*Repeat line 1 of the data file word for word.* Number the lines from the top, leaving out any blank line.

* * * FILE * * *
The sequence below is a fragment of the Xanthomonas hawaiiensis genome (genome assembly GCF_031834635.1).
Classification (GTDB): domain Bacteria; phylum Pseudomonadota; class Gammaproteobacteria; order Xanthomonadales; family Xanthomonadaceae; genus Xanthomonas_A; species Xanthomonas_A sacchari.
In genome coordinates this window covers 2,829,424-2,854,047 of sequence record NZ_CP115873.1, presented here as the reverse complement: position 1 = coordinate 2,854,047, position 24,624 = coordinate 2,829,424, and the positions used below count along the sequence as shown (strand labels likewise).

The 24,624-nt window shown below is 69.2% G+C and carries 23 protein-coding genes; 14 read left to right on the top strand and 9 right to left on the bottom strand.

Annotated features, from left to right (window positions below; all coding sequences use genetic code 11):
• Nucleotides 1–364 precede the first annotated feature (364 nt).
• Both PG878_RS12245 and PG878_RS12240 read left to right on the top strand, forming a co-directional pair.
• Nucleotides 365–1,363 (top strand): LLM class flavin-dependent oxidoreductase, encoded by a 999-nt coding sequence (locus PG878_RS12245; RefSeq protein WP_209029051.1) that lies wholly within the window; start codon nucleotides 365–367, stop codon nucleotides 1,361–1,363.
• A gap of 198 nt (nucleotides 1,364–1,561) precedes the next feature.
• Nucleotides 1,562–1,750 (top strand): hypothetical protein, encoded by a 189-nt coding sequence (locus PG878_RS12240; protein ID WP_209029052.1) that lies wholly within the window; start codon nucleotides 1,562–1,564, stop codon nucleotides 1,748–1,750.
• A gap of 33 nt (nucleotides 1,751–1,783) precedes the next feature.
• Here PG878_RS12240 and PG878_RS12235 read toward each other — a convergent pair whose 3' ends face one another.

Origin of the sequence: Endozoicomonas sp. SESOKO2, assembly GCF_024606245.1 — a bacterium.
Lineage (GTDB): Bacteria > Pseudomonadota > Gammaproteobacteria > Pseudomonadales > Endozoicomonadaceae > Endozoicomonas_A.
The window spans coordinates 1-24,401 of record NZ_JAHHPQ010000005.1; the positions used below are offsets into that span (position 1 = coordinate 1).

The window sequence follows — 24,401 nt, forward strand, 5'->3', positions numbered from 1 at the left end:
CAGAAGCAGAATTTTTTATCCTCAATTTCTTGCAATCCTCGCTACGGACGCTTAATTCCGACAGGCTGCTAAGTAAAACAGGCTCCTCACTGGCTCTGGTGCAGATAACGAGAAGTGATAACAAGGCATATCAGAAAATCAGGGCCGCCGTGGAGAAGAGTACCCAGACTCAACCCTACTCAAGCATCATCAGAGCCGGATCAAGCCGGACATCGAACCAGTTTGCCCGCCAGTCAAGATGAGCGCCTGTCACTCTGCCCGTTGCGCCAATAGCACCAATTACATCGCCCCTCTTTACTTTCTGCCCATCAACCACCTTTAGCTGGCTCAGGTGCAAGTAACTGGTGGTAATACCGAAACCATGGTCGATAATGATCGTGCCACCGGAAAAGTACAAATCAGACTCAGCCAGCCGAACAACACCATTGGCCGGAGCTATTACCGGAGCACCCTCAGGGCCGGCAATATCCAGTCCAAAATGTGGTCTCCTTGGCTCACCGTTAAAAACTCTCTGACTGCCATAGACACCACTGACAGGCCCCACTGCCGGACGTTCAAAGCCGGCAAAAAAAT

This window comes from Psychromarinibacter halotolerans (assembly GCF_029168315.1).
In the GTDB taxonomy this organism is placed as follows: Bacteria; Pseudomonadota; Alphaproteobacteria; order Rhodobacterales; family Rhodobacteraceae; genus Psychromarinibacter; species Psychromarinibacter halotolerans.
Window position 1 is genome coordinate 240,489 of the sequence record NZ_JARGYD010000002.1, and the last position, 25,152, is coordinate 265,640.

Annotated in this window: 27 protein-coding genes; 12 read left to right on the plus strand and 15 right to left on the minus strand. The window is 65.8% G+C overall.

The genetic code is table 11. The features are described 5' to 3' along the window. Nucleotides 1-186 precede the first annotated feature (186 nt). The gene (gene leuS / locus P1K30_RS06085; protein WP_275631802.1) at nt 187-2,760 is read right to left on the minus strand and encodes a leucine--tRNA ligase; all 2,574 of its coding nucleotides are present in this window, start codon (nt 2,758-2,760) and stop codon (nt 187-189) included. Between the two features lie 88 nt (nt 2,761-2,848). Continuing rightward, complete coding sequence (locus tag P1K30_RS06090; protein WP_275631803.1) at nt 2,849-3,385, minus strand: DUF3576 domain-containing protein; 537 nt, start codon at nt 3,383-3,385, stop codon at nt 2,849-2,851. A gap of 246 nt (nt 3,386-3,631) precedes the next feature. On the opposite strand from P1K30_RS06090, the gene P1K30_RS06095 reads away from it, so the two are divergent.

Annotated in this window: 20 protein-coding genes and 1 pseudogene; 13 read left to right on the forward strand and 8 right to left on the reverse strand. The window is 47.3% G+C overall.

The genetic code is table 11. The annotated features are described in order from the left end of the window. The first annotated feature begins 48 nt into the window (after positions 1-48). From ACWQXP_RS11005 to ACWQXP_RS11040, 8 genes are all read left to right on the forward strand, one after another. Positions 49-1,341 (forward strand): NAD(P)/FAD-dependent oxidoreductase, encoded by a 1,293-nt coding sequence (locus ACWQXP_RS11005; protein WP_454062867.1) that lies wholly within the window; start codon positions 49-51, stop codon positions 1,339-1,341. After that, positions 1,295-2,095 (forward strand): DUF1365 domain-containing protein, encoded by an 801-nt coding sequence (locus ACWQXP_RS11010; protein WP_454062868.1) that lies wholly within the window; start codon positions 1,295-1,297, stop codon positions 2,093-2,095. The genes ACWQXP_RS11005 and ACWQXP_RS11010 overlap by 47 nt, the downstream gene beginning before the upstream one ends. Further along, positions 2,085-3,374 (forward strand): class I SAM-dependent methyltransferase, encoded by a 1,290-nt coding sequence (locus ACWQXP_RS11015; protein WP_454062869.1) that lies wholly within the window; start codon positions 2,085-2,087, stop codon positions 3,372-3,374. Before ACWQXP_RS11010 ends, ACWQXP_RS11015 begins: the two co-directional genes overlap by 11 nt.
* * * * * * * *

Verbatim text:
The sequence below is a fragment of the Xanthomonas hawaiiensis genome (genome assembly GCF_031834635.1).